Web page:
• The Etruscan Urns at Volterra
    • The Quick and the Dead
    • The Grape-Filter
    • Bertoli and his Bees
    • “The Lost Chord”
    • Introduction of Foreign Plants
    • Saint Cosimo and Saint Damiano at Siena
    • At Pienza
    • Homer’s Hot and Cold Springs
  • XVIII Material for Erewhon Revisited
  • XIX Truth and Convenience
    • Opposites
    • Two Points of View
    • Truth
      • i
      • ii
      • iii
      • iv
      • v
      • vi
      • vii
      • viii
      • ix
      • x
      • xi
      • xii
      • xiii
      • xiv
    • Falsehood
      • i
      • ii
      • iii
      • iv
      • v
      • vi
      • vii
      • viii
      • ix
      • x
    • Nature’s Double Falsehood
    • Convenience
      • i
      • ii
      • iii
      • iv
      • v
      • vi
      • vii
    • Classification
    • Attempts at Classification
    • A Clergyman’s Doubts
  • XX First Principles
    • The Baselessness of Our Ideas
    • Imagination
      • i
      • ii
      • iii
      • iv
      • v
    • Inexperience
    • Ex Nihilo Nihil Fit
    • Contradiction in Terms
    • Extremes
      • i
      • ii
      • iii
      • iv
    • Free-Will and Necessity
    • Free-Will otherwise Cunning
    • Necessity otherwise Luck
    • Choice
    • Ego and Non-Ego
    • Two Incomprehensibles
    • God and the Unknown
    • Scylla and Charybdis
    • Philosophy
    • Philosophy and Equal Temperament
    • Hedging the Cuckoo
    • God and Philosophies
    • Common Sense, Reason and Faith
    • The Credit System
    • Argument
    • Logic and Philosophy
    • Science
    • Religion
    • Logic
    • Logic and Faith
    • Common Sense and Philosophy
    • First Principles
  • XXI Rebelliousness
    • God and Life
    • God and Flesh
    • Gods and Prophets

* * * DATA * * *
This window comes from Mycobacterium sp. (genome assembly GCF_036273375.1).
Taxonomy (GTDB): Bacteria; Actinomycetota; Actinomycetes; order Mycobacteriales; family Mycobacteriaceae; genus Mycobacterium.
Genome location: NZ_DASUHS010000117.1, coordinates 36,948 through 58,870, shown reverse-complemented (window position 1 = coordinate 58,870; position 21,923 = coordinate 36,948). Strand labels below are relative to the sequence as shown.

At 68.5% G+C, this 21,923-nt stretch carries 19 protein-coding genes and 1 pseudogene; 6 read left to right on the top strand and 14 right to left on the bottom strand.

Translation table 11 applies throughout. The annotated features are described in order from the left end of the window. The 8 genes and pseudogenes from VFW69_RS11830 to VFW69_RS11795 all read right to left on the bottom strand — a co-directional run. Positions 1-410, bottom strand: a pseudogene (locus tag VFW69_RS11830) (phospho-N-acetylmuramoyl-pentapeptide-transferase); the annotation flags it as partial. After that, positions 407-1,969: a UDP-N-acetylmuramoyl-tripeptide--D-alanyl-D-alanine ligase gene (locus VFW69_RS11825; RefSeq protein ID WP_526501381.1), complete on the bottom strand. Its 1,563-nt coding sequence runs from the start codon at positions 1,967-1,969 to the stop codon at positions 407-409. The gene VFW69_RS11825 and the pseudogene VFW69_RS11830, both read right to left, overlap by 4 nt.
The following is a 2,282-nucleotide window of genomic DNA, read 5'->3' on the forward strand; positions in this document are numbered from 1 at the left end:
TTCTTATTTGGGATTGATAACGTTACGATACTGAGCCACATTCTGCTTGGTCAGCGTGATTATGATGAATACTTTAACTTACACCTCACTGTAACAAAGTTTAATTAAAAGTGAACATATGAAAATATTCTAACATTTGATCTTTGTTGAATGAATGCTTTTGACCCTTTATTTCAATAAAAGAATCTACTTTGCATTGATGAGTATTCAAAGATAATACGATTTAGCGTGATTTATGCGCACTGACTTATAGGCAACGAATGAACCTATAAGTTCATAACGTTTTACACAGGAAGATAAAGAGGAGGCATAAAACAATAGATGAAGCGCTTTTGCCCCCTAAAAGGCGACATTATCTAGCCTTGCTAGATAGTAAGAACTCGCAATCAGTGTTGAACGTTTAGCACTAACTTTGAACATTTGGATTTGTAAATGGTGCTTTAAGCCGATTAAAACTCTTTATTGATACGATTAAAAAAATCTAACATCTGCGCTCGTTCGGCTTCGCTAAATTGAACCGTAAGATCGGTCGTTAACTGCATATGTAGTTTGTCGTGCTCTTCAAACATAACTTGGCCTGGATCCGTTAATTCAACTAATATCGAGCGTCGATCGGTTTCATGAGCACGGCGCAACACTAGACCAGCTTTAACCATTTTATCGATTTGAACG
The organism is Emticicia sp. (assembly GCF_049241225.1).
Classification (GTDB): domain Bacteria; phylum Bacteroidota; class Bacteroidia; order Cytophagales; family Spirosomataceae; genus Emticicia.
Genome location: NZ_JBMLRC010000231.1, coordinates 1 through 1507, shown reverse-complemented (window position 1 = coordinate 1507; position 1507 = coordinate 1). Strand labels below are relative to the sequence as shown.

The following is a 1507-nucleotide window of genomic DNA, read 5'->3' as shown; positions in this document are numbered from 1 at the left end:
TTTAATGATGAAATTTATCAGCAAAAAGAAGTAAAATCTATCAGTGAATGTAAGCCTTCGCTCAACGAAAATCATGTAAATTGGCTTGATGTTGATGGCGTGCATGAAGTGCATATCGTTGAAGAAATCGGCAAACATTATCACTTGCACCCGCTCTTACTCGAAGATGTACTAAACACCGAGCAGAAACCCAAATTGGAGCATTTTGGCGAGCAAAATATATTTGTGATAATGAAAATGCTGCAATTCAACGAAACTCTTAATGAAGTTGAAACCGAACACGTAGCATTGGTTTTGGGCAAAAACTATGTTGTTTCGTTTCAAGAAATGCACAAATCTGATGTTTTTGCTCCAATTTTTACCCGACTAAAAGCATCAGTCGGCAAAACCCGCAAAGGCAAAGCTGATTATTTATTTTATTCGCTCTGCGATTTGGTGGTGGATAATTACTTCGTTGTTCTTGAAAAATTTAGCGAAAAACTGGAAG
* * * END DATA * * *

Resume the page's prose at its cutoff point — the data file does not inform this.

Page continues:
• Faith and Reason
    • God and the Devil
    • Christianity
      • i
      • ii
      • iii
      • iv
      • v
      • vi
      • vii
      • viii
    • Miracles
    • Wants and Creeds
    • Faith
      • i
      • ii
      • iii
      • iv
      • v
      • vi
    • The Cuckoo and the Moon
    • Buddhism
    • Theist and Atheist
    • The Peculiar People
    • Renan
    • The Spiritual Treadmill
    • The Dim Religious Light
    • The Peace that Passeth Understanding
    • The New Testament
    • Christ and the L. & N.W. Railway
    • The Jumping Cat
    • Personified Science
    • Science and Theology
    • The Church and the Supernatural
    • Gratitude and Revenge
    • Cant and Hypocrisy
    • Real Blasphemy
    • The English Church Abroad
    • Drunkenness
    • Hell-Fire
  • XXII Reconciliation
    • Religion
    • God and Convenience
    • The World
    • Blasphemy
    • Gaining One’s Point
    • The Voice of Common Sense
    • Amendes Honorables
    • Forgiveness and Retribution
    • Inaccuracy
    • Jutland and “Waitee”
    • The Parables
    • The Irreligion of Orthodoxy
    • Society and Christianity
    • Sanctified by Faith
    • Ourselves and the Clergy
    • The Rules of Life
  • XXIII Death
    • Fore-knowledge of Death
    • Continued Identity
    • Complete Death
    • Life and Death
    • The Defeat of Death
    • The Torture of Death
    • Ignorance of Death
      • i
      • ii
      • iii
      • iv
      • v
      • vi
      • vii
    • Dissolution
    • The Dislike of Death
  • XXIV The Life of the World to Come
    • Posthumous Life
      • i
      • ii
    • The Test of Faith
    • Starting again ad Infinitum
    • Preparation for Death
    • The Vates Sacer
    • The Dictionary of National Biography
    • The World
    • Accumulated Dinners
    • Judging the Dead
    • Myself and My Books
    • My Son
    • Obscurity
    • Posthumous Honours
    • Posthumous Recognition
    • Analysis of the Sales of My Books
    • Worth Doing
    • Doubt and Hope
    • Unburying Cities
    • Apologia
      • i
      • ii
    • My Work
  • XXV Poems
    • Prefatory Note
    • i—Translation from an Unpublished Work of Herodotus
    • ii—The Shield of Achilles—With Variations
    • iii—The Two Deans
    • iv—On the Italian Priesthood
    • v—A Psalm of Montreal
    • vi—The Righteous Man
    • vii—To Critics and Others
    • viii—For Narcissus
    • ix—A Translation
    • x—In Memoriam
    • xi—An Academic Exercise
    • xii—A Prayer
    • xiii—Karma
    • xiv—The Life After Death
  • Footnotes